Mill Pond Dam, Colchester (2019)
Ground broke in August 2019 on the removal of Mill Pond Dam on Indian Brook in Colchester, which had not served a purpose since the last mill it powered burned down in 1941. The removal was completed in November 2019.
The Vermont Natural Resources Council (VNRC) led the removal of Mill Pond Dam with support from its partners, The Nature Conservancy in Vermont and U.S. Fish and Wildlife Service. Funding for design, permitting, and construction was provided by the Lake Champlain Basin Program, U.S. Fish and Wildlife Service, Vermont Department of Environmental Conservation – Clean Water Initiative Program, Vermont Department of Fish and Wildlife – Watershed Grant Program, and The Nature Conservancy in Vermont.
The deteriorating dam was classified by the state Dam Safety Program as a “significant hazard,” meaning there is potential for loss of life and “appreciable” economic loss should the dam fail. In addition to eliminating 2,200 feet of free-flowing riverine habitat, the dam’s impoundment had filled in the former mill pond with an estimated 17 tons of phosphorus. Phosphorus contributes to algae blooms and excessive aquatic plant growth in Lake Champlain that degrade water quality, harm fish and wildlife, and limit recreational use of the lake.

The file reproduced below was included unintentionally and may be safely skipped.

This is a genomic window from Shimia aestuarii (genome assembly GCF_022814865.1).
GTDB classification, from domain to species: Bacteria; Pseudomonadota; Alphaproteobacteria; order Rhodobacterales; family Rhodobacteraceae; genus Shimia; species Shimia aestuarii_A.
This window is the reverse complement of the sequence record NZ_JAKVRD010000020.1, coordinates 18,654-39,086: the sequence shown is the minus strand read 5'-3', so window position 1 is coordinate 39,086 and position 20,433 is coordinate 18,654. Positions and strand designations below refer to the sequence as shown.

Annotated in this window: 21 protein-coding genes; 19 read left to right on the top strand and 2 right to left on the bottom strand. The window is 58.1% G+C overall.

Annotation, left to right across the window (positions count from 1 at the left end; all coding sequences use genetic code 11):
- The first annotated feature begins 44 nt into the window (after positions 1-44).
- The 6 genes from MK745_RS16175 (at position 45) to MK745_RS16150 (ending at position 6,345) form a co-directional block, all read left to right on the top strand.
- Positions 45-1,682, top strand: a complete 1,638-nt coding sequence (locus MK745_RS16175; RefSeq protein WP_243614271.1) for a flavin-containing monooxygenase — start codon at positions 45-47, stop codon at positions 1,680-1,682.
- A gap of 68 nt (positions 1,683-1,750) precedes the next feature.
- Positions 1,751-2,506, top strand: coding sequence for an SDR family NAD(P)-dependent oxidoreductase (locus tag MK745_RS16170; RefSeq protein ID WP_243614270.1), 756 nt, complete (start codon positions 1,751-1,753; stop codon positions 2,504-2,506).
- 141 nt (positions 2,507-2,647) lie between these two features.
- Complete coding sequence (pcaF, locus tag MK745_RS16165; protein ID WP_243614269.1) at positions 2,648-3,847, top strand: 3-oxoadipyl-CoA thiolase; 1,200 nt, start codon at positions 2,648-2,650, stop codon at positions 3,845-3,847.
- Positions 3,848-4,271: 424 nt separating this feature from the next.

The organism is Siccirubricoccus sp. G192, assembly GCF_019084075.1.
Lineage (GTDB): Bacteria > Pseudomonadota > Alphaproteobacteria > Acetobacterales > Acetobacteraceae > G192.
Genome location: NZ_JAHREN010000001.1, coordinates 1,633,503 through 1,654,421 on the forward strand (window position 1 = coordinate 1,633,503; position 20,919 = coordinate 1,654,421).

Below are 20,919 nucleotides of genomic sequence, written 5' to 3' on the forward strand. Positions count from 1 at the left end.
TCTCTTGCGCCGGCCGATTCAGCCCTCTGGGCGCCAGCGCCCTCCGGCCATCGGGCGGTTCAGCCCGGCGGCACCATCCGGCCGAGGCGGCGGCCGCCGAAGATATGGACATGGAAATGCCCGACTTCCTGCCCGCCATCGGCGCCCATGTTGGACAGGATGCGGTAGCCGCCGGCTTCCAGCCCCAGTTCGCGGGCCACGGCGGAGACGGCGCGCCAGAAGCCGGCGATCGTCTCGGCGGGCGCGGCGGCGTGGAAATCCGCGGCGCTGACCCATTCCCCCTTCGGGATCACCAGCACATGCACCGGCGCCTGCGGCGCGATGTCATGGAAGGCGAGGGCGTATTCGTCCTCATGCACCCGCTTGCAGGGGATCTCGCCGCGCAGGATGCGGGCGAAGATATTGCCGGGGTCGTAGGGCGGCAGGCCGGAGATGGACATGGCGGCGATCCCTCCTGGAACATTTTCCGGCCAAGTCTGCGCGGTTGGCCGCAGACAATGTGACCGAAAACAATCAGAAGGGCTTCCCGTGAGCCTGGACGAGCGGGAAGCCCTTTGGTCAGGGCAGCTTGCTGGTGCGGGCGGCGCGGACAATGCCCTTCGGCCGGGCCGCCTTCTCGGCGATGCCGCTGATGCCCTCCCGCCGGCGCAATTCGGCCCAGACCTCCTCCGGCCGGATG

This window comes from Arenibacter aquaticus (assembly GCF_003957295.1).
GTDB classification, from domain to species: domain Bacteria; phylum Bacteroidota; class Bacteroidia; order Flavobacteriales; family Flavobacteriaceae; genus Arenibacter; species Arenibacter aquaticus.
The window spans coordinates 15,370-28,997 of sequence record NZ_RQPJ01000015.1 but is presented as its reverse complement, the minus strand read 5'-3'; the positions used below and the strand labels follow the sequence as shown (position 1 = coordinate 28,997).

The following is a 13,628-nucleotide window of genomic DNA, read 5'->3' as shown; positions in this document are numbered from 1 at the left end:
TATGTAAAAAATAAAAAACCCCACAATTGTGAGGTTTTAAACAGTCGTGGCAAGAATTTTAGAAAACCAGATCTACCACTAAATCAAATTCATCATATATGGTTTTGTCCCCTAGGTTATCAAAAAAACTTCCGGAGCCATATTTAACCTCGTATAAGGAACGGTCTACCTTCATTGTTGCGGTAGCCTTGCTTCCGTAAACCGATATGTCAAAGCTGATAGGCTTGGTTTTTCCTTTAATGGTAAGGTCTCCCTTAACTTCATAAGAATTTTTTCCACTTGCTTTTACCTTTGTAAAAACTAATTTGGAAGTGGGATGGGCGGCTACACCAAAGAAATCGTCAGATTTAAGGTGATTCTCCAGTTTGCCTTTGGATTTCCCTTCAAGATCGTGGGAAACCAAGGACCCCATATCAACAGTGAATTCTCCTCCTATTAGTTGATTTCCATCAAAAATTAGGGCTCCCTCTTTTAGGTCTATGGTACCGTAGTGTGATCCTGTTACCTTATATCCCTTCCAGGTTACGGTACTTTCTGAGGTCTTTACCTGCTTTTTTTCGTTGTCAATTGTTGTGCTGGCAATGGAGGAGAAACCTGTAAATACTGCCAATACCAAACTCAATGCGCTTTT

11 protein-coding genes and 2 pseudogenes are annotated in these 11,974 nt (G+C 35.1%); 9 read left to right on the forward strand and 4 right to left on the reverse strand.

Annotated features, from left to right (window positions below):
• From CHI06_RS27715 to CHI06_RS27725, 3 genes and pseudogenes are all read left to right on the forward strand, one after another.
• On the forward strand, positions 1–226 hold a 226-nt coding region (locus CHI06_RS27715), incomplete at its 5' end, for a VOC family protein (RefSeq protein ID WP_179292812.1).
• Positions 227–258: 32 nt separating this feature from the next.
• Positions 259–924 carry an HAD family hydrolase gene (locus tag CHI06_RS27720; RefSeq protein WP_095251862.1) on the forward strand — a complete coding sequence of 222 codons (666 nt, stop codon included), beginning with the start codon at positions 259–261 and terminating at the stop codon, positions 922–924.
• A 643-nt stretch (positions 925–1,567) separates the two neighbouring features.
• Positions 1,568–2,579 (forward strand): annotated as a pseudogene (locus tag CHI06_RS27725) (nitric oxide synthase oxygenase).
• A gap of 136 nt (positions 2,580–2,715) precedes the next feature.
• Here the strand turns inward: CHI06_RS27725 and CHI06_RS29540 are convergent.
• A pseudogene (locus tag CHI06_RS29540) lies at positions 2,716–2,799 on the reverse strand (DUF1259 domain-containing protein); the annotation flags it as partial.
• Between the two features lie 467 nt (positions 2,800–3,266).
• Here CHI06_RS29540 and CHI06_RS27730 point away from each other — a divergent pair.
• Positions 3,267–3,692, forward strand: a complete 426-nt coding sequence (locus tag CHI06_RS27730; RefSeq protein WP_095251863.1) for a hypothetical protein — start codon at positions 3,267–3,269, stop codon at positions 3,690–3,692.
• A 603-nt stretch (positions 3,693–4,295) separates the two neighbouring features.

The dam removal project reconnected 31 miles of stream, bringing Indian Brook closer to its natural free-flowing state and restoring habitat for a diverse aquatic habitat. Indian Brook will gradually be restored to a free-flowing stream, to the benefit of aquatic ecosystem and public safety.
In Spring 2020, after a huge fall 2019 storm event — as is typical for this type of project — the dam removal needed some buttoning-up. We want to give this project the best recipe for ecological success, so we planned a spring clean-up to support natural biodiversity, channel evolution, and sinuosity. Although native plants from the adjacent seed supply were already knee high, some bare patches needed some additional growth. So we added some seed species and spread locally sourced woody shrubs, and herbaceous seeds. Learn more here.
This video shows the removal process and highlights the dam owner’s motivations for wanting to have the dam taken out.